case.
\bigskip
\underline{Definition:} For $x, y\in 2^{\N\times\N}$, set $xF_2 y$ if
\[\{x(n, \cdot)|n\in\N\}=\{y(n, \cdot)|n\in\N\};\]
that is to say, $\forall n_2\exists n_2, n_3\forall m$
\[x(n_1, m)=y(n_2, m),\]
\[x(n_3, m)=y(n_1, m).\]
\bigskip
Thus $F_2$-equivalence classes correspond to something like countable sets of
reals.\footnote{Here and beyond I am somewhat lazily assuming that
the sequence $(x(n,\cdot))_{n\in\N}$ has no repetitions, and thus $x F_2 y$ if and
only if $\{x(n, \cdot)|n\in\N\}=\{y(n, \cdot)|n\in\N\}$; in fact it can be argued that
we lose no generality if we restrict our attention to $x$ for which the sequence
$n\mapsto x(n, \cdot)$ is one to one.}
\bigskip
\underline{Fact:} At each $n$, $\cong|_{{\rm TFA}_n}\leq_B F_2$.
\bigskip
\def\Z{\mathbb Z}
This is proved as so: For each $H$ a rank $n$ torsion free abelian group,
and $\vec g= g_1,..., g_n\in H$, we let $\theta_0(H, \vec g)=\{(k_1,...k_n, \ell)\in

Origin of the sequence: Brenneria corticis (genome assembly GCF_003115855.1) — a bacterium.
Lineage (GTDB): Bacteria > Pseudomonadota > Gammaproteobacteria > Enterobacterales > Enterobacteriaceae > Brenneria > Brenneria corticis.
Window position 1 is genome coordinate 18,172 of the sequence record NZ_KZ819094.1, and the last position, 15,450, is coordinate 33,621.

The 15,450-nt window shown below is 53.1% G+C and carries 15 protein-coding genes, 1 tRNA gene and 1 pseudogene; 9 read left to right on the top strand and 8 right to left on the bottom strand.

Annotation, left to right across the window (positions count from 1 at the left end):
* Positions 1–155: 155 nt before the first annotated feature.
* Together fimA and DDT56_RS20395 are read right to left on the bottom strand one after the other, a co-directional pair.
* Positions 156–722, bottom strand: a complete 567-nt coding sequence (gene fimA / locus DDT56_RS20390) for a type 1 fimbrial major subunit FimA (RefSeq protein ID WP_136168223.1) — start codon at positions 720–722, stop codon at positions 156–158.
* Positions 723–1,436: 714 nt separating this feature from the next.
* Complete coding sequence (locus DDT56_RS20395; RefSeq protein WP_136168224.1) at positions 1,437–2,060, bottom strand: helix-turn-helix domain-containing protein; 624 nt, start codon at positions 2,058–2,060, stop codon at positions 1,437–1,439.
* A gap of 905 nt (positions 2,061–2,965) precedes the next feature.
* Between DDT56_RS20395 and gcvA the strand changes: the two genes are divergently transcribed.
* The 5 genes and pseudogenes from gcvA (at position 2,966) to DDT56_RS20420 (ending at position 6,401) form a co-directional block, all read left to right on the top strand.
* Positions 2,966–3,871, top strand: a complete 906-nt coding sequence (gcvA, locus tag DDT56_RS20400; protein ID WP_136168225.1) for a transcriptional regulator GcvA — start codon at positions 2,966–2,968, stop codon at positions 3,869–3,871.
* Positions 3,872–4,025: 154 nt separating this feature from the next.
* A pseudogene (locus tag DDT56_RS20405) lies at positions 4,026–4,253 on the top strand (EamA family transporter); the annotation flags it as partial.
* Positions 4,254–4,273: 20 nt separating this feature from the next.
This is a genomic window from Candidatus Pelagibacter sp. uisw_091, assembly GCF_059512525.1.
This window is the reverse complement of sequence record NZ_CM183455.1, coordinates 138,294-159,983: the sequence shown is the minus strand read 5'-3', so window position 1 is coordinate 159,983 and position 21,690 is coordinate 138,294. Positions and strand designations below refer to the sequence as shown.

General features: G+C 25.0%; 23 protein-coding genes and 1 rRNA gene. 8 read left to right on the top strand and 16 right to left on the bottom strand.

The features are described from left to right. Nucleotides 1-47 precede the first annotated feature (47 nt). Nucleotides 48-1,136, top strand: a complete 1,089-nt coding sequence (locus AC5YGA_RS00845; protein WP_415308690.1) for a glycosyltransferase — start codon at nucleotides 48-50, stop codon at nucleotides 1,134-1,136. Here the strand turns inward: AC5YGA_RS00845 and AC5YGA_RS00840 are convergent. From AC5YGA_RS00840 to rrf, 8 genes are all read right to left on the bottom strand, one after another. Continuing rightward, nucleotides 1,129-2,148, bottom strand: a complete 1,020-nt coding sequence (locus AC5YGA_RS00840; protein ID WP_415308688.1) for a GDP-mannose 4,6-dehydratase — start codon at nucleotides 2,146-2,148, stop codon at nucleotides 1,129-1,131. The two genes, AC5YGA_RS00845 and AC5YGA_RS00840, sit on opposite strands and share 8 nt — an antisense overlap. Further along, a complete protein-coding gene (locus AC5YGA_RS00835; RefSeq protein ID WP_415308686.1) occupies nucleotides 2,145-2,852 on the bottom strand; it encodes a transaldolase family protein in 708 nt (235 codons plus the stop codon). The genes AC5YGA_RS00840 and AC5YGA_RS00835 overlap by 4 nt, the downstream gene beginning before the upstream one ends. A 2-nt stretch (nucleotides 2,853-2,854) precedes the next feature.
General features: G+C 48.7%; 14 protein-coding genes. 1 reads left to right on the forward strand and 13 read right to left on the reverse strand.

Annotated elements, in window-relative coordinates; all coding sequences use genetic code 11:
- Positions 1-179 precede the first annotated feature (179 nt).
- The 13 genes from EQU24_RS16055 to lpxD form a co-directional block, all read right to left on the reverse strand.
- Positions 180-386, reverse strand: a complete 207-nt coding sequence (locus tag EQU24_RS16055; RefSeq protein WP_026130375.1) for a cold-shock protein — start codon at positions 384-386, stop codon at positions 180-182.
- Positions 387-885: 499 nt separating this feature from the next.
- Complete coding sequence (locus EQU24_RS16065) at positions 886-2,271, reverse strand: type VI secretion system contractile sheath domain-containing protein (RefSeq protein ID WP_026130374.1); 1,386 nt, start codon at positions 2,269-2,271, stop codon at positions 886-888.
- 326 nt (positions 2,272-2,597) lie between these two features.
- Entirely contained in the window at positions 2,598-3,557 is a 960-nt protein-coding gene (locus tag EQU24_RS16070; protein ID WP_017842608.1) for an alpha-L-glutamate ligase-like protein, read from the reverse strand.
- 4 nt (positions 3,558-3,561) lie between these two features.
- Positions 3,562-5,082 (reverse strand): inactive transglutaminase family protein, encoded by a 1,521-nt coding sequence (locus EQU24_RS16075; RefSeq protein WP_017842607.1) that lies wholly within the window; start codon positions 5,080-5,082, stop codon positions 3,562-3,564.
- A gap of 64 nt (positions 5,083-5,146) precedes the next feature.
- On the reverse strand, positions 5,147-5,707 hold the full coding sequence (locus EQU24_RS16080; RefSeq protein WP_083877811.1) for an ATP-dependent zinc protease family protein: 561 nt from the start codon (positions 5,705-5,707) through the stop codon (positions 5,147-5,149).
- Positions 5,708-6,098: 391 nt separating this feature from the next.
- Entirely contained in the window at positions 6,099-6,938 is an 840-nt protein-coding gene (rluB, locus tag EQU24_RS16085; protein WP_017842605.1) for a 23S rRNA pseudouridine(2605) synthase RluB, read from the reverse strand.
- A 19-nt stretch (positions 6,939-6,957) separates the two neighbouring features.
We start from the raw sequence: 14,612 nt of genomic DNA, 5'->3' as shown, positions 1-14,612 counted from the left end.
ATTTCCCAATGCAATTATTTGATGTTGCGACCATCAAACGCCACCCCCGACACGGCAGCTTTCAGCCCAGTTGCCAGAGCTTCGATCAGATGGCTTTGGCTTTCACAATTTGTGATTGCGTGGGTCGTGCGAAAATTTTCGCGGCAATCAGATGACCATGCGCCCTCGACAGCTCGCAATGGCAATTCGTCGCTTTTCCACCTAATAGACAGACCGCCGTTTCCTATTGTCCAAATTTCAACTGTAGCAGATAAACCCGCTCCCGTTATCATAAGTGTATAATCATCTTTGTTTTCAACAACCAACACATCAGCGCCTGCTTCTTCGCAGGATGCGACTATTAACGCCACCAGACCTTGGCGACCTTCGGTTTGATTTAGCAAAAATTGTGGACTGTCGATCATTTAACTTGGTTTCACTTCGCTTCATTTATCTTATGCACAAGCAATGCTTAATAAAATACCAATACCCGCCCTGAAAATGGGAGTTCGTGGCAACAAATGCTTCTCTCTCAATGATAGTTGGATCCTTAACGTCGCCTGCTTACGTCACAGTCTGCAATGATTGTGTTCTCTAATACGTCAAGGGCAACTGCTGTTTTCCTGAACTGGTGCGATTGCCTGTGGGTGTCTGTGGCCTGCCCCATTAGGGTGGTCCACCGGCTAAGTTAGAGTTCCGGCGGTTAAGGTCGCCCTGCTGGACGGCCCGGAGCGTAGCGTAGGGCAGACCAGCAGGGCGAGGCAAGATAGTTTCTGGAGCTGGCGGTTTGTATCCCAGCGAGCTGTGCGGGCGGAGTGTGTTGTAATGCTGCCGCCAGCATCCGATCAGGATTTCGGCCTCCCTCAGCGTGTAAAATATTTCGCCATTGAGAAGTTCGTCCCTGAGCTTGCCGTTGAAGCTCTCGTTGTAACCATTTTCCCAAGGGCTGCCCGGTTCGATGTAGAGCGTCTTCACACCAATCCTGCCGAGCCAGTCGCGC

\Z^{n+1}: \ell$ divides $k_1\cdot g_1+k_2\cdot g_2+...k_n\cdot g_n\}$. Then
\[\theta(H)=\{\theta_0(H, \vec g): \vec g\in H^n\}\]
gives us an element of ${\cal P}_{\aleph_0}(\N^{n+1})$ as a complete invariant.
It is not a big step to turn these invariants into elements of ${\cal P}_{\aleph_0}(\N)$,
and from there to pass to a Borel reduction to the equivalence relation $F_2$.
The general rule of thumb is that any class of countable structures which are in
some sense {\it finitely generated} or in some sense have {\it finite rank} are
reducible to $F_2$ by a Borel function.\footnote{For a discussion of results in
this direction, as well as general schemes for classifying countable structures, one
can see G. Hjorth, A.S. Kechris, {\it Borel equivalence relations and
classifications of countable models,}
{\bf Annals of Pure and Applied Logic,}
vol. 82(1996), pp. 221--272.}
So we might at least hope that something like {\it countable sets of reals} can
stand as complete invariants for $\cong|_{\rm TFA}$.
\bigskip
\underline{Definition:} For $x, y\in 2^{\N^{n+1}}$, set
\[x F_{n+1} y\] if
\[\{[x(m, \cdot,...)]_{F_n}|m\in\N\}=\{[y(m,\cdot,...)]_{F_n}|m\in\N\}.\]
\bigskip
In other words, $F_2$-equivalence classes correspond to something like elements
of ${\cal P}_{\aleph_0}(\N)$, $F_3$-equivalence classes correspond to elements of